Essentially, the Rays dumped Iwamura’s salary and got Soriano through that move, while the Braves kept their bullpen strong and freed up Soriano’s salary to acquire a powerful first baseman or outfielder. Great job by Andrew Friedman and Frank Wren, and best of luck to both Soriano and Chavez.

Until next time, go Rays and Braves.

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Kelly Shoppach Traded to Rays

The Rays have made their first major roster move since the Akinori Iwamura trade. They will send a player to be named later to the Cleveland Indians for power–hitting catcher Kelly Shoppach.

This, of course, may signal the end for incumbent Rays catcher Dioner Navarro. He went back to being abysmal after his All–Star 2008 season, hitting just .218 with eight home runs and a paltry .261 on–base percentage.

Navarro could be traded, or even non–tendered into free agency as Jonny Gomes was last year. The Rays have expressed interest in keeping Gregg Zaun along with Shoppach.

This would be one of the quickest falls from grace ever for an All–Star. Navarro’s 2008 season is looking like a one–time fluke.

Shoppach also had a terrible 2009, hitting .214 with 12 home runs in 89 games. This was down significantly from .261 and 21 home runs in 2008. He is also strikeout–prone, which was the last thing the Rays needed offensively.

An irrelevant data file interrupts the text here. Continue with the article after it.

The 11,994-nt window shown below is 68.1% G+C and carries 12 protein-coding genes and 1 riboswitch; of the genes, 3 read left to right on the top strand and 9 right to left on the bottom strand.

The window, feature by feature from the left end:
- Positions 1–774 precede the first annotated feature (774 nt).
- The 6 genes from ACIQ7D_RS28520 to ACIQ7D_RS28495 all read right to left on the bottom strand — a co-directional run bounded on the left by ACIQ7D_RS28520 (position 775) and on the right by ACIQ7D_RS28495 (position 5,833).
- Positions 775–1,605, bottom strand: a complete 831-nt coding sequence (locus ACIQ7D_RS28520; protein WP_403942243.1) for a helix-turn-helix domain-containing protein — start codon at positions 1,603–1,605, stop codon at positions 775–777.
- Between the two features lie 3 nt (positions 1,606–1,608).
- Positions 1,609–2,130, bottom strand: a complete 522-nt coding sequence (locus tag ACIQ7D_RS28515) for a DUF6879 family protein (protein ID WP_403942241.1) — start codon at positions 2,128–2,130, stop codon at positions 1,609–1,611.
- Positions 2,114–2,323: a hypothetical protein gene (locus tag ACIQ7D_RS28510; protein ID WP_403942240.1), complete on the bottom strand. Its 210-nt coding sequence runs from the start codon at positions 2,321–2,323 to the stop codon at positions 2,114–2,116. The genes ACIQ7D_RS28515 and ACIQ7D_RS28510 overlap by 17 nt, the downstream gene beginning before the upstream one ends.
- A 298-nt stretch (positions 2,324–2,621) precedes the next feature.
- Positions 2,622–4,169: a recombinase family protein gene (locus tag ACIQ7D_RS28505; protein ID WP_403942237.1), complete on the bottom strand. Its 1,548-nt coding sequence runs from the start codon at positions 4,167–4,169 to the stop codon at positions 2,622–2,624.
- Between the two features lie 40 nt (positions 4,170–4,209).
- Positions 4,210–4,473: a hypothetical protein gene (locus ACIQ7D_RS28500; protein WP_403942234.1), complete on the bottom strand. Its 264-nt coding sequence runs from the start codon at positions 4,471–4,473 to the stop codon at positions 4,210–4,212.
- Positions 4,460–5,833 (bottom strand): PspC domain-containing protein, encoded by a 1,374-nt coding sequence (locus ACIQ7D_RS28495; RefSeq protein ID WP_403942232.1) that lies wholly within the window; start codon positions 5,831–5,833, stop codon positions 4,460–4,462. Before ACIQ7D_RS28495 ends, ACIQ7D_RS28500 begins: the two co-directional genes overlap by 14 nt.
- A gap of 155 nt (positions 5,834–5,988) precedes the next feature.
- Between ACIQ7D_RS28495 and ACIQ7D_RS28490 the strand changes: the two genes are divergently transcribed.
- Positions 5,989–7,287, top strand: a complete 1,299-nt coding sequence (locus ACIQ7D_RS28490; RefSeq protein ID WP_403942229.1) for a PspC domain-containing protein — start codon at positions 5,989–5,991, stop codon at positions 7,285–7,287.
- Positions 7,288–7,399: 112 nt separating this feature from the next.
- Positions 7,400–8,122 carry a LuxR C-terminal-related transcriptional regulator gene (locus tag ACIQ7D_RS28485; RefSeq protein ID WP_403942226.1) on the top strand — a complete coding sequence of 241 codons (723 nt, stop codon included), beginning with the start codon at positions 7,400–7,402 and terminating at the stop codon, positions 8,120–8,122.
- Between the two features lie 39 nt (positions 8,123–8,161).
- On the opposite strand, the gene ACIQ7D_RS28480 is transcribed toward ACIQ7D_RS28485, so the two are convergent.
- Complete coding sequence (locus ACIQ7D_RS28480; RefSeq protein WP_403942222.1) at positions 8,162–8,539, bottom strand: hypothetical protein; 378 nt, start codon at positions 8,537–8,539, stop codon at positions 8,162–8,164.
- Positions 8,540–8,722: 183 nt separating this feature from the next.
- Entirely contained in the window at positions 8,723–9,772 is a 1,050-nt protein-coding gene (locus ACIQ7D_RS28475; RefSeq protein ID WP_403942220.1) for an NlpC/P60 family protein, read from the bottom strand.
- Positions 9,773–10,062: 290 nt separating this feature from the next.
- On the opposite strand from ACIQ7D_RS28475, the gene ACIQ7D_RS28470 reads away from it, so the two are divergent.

However, Shoppach has shown more consistency prior to last year, and of course more power than Navarro could put together in three years. Zaun is the right player to balance out Shoppach’s weaknesses, whereas he was just a superior version of Navarro. Not to mention Shoppach had a few injuries last year that slowed him down, whereas Navarro has no known excuse. So at this time, this looks like the right move for the Rays.

Shoppach turns 30 in April, so he probably has a few good years left. Zaun is nearly 40 and he still plays, so Shoppach could be here long–term.